Think back to late March. Every brand and retailer, from global department stores to small stores and eCommerce sites, sent an email to their customers. The message was the same: “We’re all in this together.”
Some brands focused on community, store safety, and donations, while others just hopped on the bandwagon to send a similar message. What was the impact of the messages? Did customers appreciate them or find them annoying?
According to the Selligent Global Connected Consumer Index, here’s how people perceived the COVID-19 messages:
- 25% waste of time, unnecessary
- 28% indifferent
- 48% appreciated the empathy
Now that we’re nearing the end of 2020, what kind of communications do consumers want? How often should brands send emails and how often?
The first question to answer is what types of messaging should you focus on? Selligent Global shared the types of communications that consumers find valuable:
- 10% corporate / employee policies
- 14% update on recent purchases
- 23% safety and store experience updates
- 54% sales and deals
The most popular messaging is around sales and promotions, which isn’t too surprising. Especially during the pandemic, shoppers are more price sensitive, especially for non-essential purchases.
However, a smaller percentage of customers are still interested in learning about store safety, purchase updates, and corporate policies. It’s important to personalize your messaging strategy to only send consumers messages they find valuable.
At the surface, you can look at stats like open and click rates on various email types. On a deeper level, you can use individual-level metrics like customer lifetime value to measure how different messaging types impact purchasing behavior and future LTV. Very loyal customers might be interested in every message from your brand. Lower value customers that only respond to deep discounts might only want messages about the next sale.
You can use customer lifetime value to tailor your messaging strategy based upon each customer’s predicted increase or decrease in LTV after receiving any one type of email message.
With more time at home, many customers focused on updating their homes with DIY projects and improving their digital lives by cleaning out their inboxes. In the last six months, 39% of people unsubscribed from three or more emails. The top reasons why include:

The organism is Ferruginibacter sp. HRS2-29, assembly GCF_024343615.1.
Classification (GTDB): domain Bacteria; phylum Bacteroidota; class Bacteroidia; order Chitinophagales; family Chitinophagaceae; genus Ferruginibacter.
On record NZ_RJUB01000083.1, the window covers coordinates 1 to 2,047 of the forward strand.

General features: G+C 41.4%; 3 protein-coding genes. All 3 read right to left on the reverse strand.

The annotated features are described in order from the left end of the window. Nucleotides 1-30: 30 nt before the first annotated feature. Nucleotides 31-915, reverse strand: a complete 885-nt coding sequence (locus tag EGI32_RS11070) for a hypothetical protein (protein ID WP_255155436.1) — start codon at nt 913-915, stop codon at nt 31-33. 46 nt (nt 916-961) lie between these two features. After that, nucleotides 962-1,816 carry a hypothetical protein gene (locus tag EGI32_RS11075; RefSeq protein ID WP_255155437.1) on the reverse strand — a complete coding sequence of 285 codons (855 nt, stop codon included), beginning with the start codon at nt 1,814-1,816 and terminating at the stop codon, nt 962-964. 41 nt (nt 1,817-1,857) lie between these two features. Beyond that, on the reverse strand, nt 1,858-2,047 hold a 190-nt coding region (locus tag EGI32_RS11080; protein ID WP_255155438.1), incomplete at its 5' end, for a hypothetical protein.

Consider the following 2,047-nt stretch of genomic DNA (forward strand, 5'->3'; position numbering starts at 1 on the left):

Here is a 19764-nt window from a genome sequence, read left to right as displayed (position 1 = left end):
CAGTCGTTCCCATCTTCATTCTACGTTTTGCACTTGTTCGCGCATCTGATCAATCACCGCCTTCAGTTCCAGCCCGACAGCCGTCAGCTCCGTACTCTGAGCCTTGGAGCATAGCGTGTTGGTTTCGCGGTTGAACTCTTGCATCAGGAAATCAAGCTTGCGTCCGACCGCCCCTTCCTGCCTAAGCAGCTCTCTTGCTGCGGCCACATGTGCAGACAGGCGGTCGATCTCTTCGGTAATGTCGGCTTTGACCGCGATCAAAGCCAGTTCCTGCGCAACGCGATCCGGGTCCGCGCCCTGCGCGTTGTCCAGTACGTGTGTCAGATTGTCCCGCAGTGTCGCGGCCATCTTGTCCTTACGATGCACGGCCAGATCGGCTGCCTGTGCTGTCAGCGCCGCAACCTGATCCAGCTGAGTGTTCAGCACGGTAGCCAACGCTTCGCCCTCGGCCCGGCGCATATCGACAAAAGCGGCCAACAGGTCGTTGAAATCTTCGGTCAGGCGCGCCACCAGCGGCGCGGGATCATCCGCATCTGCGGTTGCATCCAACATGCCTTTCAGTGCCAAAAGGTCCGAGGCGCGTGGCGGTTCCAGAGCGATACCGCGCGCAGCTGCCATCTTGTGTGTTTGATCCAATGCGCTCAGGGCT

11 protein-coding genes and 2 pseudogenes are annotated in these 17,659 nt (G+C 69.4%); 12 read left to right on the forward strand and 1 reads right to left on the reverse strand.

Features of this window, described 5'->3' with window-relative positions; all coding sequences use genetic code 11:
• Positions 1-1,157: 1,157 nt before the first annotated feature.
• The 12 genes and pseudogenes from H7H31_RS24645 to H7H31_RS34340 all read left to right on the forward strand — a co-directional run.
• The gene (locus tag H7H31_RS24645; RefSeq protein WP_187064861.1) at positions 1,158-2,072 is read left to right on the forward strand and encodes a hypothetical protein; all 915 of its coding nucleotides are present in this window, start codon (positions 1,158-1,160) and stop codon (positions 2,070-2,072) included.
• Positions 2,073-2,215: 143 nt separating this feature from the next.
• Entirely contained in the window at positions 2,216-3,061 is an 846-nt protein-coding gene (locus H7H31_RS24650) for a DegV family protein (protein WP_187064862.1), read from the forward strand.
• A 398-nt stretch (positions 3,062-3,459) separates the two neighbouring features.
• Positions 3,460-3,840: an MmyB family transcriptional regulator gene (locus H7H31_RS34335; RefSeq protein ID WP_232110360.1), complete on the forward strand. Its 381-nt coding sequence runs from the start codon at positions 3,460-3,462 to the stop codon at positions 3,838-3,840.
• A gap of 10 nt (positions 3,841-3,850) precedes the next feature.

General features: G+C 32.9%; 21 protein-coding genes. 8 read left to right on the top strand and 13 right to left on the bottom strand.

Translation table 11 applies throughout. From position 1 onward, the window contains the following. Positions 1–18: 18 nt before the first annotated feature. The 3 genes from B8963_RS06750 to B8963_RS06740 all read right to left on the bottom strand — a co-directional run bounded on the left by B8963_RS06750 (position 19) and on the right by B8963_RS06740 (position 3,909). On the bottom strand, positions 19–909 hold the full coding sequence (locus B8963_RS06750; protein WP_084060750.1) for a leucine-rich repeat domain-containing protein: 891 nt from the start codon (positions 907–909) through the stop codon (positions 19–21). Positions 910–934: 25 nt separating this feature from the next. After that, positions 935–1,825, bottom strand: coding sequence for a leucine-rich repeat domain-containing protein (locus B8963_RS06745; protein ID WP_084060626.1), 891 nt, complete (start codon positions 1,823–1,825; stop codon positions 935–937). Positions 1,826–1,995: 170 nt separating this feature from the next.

- 10% more loyal to other brands
- 13% never signed up
- 20% too long since last interaction with brand
- 55% too many emails
Too many emails wins by a large margin as the top unsubscribe reason. We’ll discuss email frequency in more detail in the next section.
For customers that unsubscribe due to the other three reasons (loyal to other brands, never signed up, or too long since last interaction), it’s likely they were going to churn soon anyway.
With customer lifetime value metrics, you can predict which customers are likely to churn soon in an effort to prevent unsubscribes. However, if these customers are very low-value, it makes sense to let them go. For mid-value customers, it might make sense to offer a promotion to inspire another purchase and prevent the unsubscribe.
Selligent also shares what consumers find most annoying about emails from brands:
- 23% send too many emails about my recent activity
- 24% don’t respond fast enough
- 26% send unnecessary messages that have nothing to do with my recent activity
- 27% don’t respond at all
This data shows the importance of personalization in email. Customers certainly don’t want too many emails about their recent browsing activity, but they at least want you to be aware of it. If someone browsed your site for bath towels, don’t send them an email about cooking utensils next. By understanding CLV at the customer-level, you can personalize messages and understand their impact on CLV.
The other reasons regarding slow or non-existent responses from brands indicate a shift in expectations. If you’re sending an email to a customer, in theory they should be able to email you back. It’s best practice to ditch your “no-reply” email address. However, it can be difficult, if not nearly impossible, to reply to every single customer email in a timely manner. This is where customer lifetime value comes in. You can rank emails by CLV to make sure you’re addressing the concerns and questions of your highest-value customers first.
Finally, Selligent provided data on how often consumers want to receive emails from brands. The frequency varied:
- 3% yearly
- 7% daily
- 8% never
- 16% 2-3 times a week
- 17% twice a month or monthly
- 33% weekly
As mentioned above, metrics like email opens and clicks can help you determine whether to increase or decrease your email frequency. But individual-level customer lifetime value can help you personalize your email frequency for each customer.
When trying to determine the when, what, why, and how of email, customer lifetime value can help you navigate the differing perspectives and opinions of your consumers. You can focus on strategies that cater to your high-value customers and increase average CLV overall.